The Unionist 1:26 🔥
(January 30, 1834) 🔥
On Tuesday afternoon, about 2 o’clock, the House of Miss Crandall, in Canterbury, was discovered to be on Fire, in a place and under circumstances which render the origin of it inexplicable. The smoke and flame burst out from between the plastering and outer covering, in the corner of one of the front rooms, farthest from the fire place. The inmates of the dwelling were very much terrified, but with the assistance of the inhabitants of the village, soon extinguished the flames.—Unionist.
from The Norwich Courier, February 5, 1834
The article from the Norwich Courier - normally among the most hostile newspaper to Crandall - is the only direct reprint of the Unionist content. However, there were paraphrases and commentary published in three other sources. This suggests, by both the editorial and geographic range of these papers, the importance that the Canterbury saga had for the reading public in early 1834.
The Liberator 8 Feb 1834 - from the New Bedford Workingmen’s Press
“MYSTERIOUS AFFAIR. We learn from the Brooklyn Unionist, that on Tuesday afternoon, 27th ult. about 2 o’clock, the house of Miss CRANDALL, the instructress of colored youths in Canterbury, was discovered to be on fire, in a place and under circumstances which rendered the origin of it inexplicable. The flame and smoke burst out from the corner of one of the rooms farthest from the chimney and fire place, but the inmates of the house with the assistance of the neighboring villagers succeeded in putting it out. This would readily be supposed to be accidental, had not public threats been previously made to effectually break up Miss C’s school. If, as is suspected, it shall prove to be the work of any of those opposed to the efforts of this young lady—they may take back the ignoble epithet of ‘incendiary’ with which they have frequently hailed the abolitionists, and wear it like Cain, branded on their foreheads.—N. Bedford Workingmen’s Press.”
Schenectady Cabinet, 19 February 1834
By an article in the Brooklyn, Conn. Unionist, it would appear that an attempt has been made to fire the building at Canterbury, in which Miss Crandall keeps her school for colored females.—“Life, liberty, and the pursuit of happiness.”
Commentary and Analysis
The story of the late January fire at the school, is another example of the effectiveness of having a local newspaper supporting the cause of the Canterbury Female Academy. The effects of this especially terrifying attack, and then the false flag feint that the Canterbury opposition pulled by blaming the fire on a local Black man, Frederick Olney, makes this one of the most important incidents for understanding the role of the Black community in sustaining the Canterbury Female Academy.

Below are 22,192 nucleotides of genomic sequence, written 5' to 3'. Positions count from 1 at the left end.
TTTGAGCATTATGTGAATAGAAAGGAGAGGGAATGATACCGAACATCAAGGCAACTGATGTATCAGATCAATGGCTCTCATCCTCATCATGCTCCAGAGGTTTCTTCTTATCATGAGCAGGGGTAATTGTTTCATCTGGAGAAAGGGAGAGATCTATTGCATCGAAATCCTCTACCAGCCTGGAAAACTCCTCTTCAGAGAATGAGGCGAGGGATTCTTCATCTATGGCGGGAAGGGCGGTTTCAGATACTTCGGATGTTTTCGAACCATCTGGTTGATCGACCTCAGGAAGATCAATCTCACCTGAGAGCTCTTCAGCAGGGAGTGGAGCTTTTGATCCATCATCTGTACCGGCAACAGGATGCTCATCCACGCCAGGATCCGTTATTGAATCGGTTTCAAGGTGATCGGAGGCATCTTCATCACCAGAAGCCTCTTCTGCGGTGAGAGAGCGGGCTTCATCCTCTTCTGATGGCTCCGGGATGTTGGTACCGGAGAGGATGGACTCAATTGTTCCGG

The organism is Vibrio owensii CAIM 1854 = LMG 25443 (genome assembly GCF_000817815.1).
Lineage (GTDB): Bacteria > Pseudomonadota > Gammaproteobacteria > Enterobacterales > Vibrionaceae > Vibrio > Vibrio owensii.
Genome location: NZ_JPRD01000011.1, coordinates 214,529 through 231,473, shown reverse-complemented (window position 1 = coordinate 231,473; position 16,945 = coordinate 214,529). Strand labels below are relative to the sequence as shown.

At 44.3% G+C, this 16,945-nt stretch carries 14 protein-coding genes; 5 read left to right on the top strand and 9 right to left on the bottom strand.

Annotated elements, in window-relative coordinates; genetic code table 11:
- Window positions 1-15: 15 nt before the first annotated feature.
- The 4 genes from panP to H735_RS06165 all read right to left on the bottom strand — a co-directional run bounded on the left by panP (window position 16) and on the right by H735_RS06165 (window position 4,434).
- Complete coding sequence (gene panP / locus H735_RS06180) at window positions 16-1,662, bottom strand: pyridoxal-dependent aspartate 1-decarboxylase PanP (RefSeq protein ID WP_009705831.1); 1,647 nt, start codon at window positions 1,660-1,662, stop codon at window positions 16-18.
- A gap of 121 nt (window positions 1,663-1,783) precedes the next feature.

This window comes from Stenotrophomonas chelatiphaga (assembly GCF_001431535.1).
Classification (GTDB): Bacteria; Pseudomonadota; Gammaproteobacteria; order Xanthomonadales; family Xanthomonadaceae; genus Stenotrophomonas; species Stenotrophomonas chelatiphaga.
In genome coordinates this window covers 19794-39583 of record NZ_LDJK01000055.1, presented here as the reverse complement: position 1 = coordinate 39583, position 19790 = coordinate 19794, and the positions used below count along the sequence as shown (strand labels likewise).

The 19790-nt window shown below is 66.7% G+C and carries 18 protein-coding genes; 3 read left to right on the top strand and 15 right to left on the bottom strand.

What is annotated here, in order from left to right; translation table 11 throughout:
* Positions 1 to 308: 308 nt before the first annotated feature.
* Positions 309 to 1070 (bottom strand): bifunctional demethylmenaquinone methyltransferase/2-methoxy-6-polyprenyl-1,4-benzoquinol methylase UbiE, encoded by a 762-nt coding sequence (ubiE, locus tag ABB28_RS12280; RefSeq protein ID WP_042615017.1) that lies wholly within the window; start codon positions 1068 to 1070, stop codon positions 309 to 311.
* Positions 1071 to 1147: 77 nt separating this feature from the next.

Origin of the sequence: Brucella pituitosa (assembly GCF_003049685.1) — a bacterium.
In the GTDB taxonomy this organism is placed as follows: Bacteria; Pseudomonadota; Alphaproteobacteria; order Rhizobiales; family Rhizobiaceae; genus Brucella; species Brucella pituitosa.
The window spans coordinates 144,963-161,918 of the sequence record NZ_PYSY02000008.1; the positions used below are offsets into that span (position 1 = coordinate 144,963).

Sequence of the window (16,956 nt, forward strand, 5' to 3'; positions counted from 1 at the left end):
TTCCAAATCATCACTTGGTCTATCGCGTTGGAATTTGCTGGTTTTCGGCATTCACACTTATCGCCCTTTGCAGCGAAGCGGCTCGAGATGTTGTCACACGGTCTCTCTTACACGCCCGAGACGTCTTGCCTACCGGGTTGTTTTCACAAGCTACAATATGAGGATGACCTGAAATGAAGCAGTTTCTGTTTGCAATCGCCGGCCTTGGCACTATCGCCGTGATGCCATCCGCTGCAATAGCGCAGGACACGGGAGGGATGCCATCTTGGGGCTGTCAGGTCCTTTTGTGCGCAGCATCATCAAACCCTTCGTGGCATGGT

News of the fire is here reported in four distinct newspapers. As mentioned above, the Norwich Courier was an implacable enemy of the school and the Unionist, but may have printed the story because it said something nice about the neighbors. This is, of course, if we believe that they were reprinting the story accurately.
The Liberator was, of course, deeply invested in the fate of the school, and frequently republished articles from the Unionist. But in this case, they take their content from the New Bedford Workingmen's Press, a genuine working-class paper, that had a trenchant analysis of class relations under capitalism. The fact that this paper came out in support of Crandall's cause points to some inter-racial understanding of shared working conditions among Black and white. Given that New Bedford was a major seafaring port, the possibility of interracial communication is greater than in the rural hinterlands. Teresa Anne Murphy, in her excellent bookTen Hours' Labor: Religion, Reform and Gender in Early New England (Cornell University Press, 1992), quotes extensively from the New Bedford Workingmen's Press, demonstrating its genuine working-class politics:
"there can be no such thing as the cooperation of all classes"
"the Mechanics, Farmers, and other Workingmen, those who are satisfied with the simple appellation of 'common people' [should] form themselves into associations for mutual improvement, independent of the self-styled 'gentry'." (61-62).
It seems fantastical, reading this, to imagine that Marx's Communist Manifesto was still more than a decade away! The notion of incipient support for Immediate Abolition from the labor movement flies in the face of much later history, in which labor was anti-slavery but also anti-Black.
The Schenectady Cabinet newspaper endorsed Crandall's school as early as July of 1833, with original editorials and inter-newspaper squabbles. Edited by a white father and son team, Isaac Riggs (1779-1850) and Stephen Seaman Riggs (1809-1859), the Cabinet also played a role in fostering Abolitionist sentiment in the New York Capital Region.
The technical difficult with this case is, quite simply, whether or not the Norwich Courier's reprint can be trusted. For now, in the absence of any direct evidence that they were exaggerating, I will assume their honesty.